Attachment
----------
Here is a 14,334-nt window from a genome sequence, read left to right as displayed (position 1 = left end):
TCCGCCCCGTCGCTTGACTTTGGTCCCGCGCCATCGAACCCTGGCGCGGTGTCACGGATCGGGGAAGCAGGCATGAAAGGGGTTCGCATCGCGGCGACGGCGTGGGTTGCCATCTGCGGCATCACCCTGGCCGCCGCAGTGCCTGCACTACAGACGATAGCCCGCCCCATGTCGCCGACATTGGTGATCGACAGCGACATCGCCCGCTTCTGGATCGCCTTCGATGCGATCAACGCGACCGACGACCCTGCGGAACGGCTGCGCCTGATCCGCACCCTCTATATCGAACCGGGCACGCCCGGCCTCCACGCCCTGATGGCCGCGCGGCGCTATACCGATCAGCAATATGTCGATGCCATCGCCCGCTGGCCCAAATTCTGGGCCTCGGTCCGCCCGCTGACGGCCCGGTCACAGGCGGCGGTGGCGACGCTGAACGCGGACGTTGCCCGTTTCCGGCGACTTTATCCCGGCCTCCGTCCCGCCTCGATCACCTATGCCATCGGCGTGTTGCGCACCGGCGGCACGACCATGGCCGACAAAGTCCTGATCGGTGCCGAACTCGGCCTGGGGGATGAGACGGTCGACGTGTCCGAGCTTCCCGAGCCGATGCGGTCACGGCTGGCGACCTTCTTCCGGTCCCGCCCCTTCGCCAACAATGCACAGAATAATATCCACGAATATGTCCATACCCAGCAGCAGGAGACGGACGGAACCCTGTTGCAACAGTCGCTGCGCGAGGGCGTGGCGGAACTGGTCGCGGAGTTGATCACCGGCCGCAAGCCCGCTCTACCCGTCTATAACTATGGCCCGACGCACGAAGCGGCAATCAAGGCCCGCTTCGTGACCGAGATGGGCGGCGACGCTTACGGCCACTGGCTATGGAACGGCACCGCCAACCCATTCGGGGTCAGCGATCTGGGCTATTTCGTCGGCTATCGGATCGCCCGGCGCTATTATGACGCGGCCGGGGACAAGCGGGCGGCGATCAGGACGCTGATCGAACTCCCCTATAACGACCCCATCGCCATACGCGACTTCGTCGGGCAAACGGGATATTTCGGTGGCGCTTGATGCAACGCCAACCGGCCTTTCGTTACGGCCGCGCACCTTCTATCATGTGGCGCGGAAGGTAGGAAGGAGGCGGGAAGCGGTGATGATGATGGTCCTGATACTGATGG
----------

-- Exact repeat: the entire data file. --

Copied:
Here is a 14,334-nt window from a genome sequence, read left to right as displayed (position 1 = left end):
TCCGCCCCGTCGCTTGACTTTGGTCCCGCGCCATCGAACCCTGGCGCGGTGTCACGGATCGGGGAAGCAGGCATGAAAGGGGTTCGCATCGCGGCGACGGCGTGGGTTGCCATCTGCGGCATCACCCTGGCCGCCGCAGTGCCTGCACTACAGACGATAGCCCGCCCCATGTCGCCGACATTGGTGATCGACAGCGACATCGCCCGCTTCTGGATCGCCTTCGATGCGATCAACGCGACCGACGACCCTGCGGAACGGCTGCGCCTGATCCGCACCCTCTATATCGAACCGGGCACGCCCGGCCTCCACGCCCTGATGGCCGCGCGGCGCTATACCGATCAGCAATATGTCGATGCCATCGCCCGCTGGCCCAAATTCTGGGCCTCGGTCCGCCCGCTGACGGCCCGGTCACAGGCGGCGGTGGCGACGCTGAACGCGGACGTTGCCCGTTTCCGGCGACTTTATCCCGGCCTCCGTCCCGCCTCGATCACCTATGCCATCGGCGTGTTGCGCACCGGCGGCACGACCATGGCCGACAAAGTCCTGATCGGTGCCGAACTCGGCCTGGGGGATGAGACGGTCGACGTGTCCGAGCTTCCCGAGCCGATGCGGTCACGGCTGGCGACCTTCTTCCGGTCCCGCCCCTTCGCCAACAATGCACAGAATAATATCCACGAATATGTCCATACCCAGCAGCAGGAGACGGACGGAACCCTGTTGCAACAGTCGCTGCGCGAGGGCGTGGCGGAACTGGTCGCGGAGTTGATCACCGGCCGCAAGCCCGCTCTACCCGTCTATAACTATGGCCCGACGCACGAAGCGGCAATCAAGGCCCGCTTCGTGACCGAGATGGGCGGCGACGCTTACGGCCACTGGCTATGGAACGGCACCGCCAACCCATTCGGGGTCAGCGATCTGGGCTATTTCGTCGGCTATCGGATCGCCCGGCGCTATTATGACGCGGCCGGGGACAAGCGGGCGGCGATCAGGACGCTGATCGAACTCCCCTATAACGACCCCATCGCCATACGCGACTTCGTCGGGCAAACGGGATATTTCGGTGGCGCTTGATGCAACGCCAACCGGCCTTTCGTTACGGCCGCGCACCTTCTATCATGTGGCGCGGAAGGTAGGAAGGAGGCGGGAAGCGGTGATGATGATGGTCCTGATACTGATGG